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Rule

Olives Grown in California; Increased Assessment Rate

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Information about this document as published in the Federal Register.

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AGENCY:

Agricultural Marketing Service, USDA.

ACTION:

Final rule.

SUMMARY:

This rule increases the assessment rate established for the California Olive Committee (committee) for the 2007 and subsequent fiscal years from $11.03 to $47.84 per assessable ton of olives handled. The committee locally administers the marketing order which regulates the handling of olives grown in California. Assessments upon olive handlers are used by the committee to fund reasonable and necessary expenses of the program. The fiscal year began January 1 and ends December 31. The assessment rate will remain in effect indefinitely unless modified, suspended, or terminated.

DATES:

Effective April 13, 2007.

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FOR FURTHER INFORMATION CONTACT:

Jennifer R. Garcia, Marketing Specialist, or Kurt J. Kimmel, Regional Manager, California Marketing Field Office, Marketing Order Administration Branch, Fruit and Vegetable Programs, AMS, USDA; Telephone: (559) 487-5901, Fax: (559) 487-5906; or e-mail: Jennifer.Garcia@usda.gov or Kurt.Kimmel@usda.gov.

Small businesses may request information on complying with this regulation by contacting Jay Guerber, Marketing Order Administration Branch, Fruit and Vegetable Programs, AMS, USDA, 1400 Independence Avenue, SW., STOP 0237, Washington, DC 20250-0237; Telephone: (202) 720-2491, Fax: (202) 720-8938, or e-mail: Jay.Guerber@usda.gov.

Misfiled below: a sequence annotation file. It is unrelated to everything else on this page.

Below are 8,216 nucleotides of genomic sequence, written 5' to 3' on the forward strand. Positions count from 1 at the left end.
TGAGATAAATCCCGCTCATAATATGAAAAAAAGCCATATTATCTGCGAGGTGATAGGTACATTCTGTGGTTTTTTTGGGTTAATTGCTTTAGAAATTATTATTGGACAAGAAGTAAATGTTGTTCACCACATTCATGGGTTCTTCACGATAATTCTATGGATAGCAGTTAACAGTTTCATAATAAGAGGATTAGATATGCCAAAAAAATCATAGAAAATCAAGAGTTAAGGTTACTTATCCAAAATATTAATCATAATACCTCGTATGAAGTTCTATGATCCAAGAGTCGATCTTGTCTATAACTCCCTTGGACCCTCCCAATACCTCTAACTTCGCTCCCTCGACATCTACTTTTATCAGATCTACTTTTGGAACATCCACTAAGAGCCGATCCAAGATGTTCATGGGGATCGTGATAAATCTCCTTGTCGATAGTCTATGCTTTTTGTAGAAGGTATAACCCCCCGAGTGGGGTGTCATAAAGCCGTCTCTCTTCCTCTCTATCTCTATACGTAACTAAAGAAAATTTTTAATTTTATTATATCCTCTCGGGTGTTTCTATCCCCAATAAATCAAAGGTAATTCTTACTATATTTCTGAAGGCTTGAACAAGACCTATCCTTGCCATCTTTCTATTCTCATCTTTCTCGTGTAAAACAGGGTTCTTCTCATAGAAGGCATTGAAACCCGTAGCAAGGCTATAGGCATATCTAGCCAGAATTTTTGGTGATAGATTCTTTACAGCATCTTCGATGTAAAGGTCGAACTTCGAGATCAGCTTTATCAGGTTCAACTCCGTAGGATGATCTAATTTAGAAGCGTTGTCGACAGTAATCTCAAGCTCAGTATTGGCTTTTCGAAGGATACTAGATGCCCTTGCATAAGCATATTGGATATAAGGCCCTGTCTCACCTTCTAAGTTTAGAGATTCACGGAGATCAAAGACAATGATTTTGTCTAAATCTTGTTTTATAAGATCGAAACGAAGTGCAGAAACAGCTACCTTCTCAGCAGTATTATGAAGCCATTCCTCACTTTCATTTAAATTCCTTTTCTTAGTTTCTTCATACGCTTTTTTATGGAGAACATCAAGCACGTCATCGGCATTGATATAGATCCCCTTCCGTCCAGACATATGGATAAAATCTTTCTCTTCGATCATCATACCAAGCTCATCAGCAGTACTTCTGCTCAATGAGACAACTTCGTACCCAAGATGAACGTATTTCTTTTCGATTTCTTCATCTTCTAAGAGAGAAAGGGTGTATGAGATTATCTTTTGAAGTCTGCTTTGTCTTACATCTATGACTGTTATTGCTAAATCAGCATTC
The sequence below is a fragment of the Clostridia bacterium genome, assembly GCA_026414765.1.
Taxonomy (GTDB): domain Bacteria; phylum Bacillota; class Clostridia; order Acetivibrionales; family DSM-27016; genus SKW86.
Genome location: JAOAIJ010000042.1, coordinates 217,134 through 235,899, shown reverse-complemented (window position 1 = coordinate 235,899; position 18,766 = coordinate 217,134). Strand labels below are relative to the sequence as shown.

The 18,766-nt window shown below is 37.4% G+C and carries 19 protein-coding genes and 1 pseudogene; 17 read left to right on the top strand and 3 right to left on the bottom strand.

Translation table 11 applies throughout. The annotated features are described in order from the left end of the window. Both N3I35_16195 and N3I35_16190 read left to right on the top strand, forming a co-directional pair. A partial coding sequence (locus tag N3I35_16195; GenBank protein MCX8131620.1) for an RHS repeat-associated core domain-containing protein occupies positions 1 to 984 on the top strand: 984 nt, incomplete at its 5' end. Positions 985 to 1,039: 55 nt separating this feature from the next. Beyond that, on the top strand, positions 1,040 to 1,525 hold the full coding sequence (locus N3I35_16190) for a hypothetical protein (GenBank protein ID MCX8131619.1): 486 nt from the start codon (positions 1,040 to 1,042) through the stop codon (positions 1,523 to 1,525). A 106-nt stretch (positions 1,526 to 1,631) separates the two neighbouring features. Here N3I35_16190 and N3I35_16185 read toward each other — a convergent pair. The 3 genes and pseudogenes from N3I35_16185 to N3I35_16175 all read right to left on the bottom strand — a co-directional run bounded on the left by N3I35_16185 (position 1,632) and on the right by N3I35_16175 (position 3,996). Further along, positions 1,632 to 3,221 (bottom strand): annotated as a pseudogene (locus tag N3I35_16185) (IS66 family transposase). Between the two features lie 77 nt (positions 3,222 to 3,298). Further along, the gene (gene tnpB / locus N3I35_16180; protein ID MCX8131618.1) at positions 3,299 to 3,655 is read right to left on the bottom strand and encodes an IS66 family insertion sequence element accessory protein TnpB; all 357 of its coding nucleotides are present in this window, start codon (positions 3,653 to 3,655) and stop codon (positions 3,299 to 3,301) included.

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SUPPLEMENTARY INFORMATION:

This rule is issued under Marketing Agreement No. 148 and Order No. 932, both as amended (7 CFR part 932), regulating the handling of olives grown in California, hereinafter referred to as the “order.” The order is effective under the Agricultural Marketing Agreement Act of 1937, as amended (7 U.S.C. 601-674), hereinafter referred to as the “Act.”

The Department of Agriculture (USDA) is issuing this rule in conformance with Executive Order 12866.

This rule has been reviewed under Executive Order 12988, Civil Justice Reform. Under the marketing order now in effect, California olive handlers are subject to assessments. Funds to administer the order are derived from such assessments. It is intended that the assessment rate as issued herein would be applicable to all assessable olives beginning on January 1, 2007, and continue until amended, suspended, or terminated. This rule will not preempt any State or local laws, regulations, or policies, unless they present an irreconcilable conflict with this rule.

The Act provides that administrative proceedings must be exhausted before parties may file suit in court. Under section 608c(15)(A) of the Act, any handler subject to an order may file with USDA a petition stating that the order, any provision of the order, or any obligation imposed in connection with the order is not in accordance with law and request a modification of the order or to be exempted therefrom. Such handler is afforded the opportunity for a hearing on the petition. After the hearing USDA would rule on the petition. The Act provides that the district court of the United States in any district in which the handler is an inhabitant, or has his or her principal place of business, has jurisdiction to review USDA's ruling on the petition, provided an action is filed not later than 20 days after the date of the entry of the ruling.

This rule increases the assessment rate established for the committee for the 2007 and subsequent fiscal years from $11.03 to $47.84 per ton of assessable olives from the applicable crop years.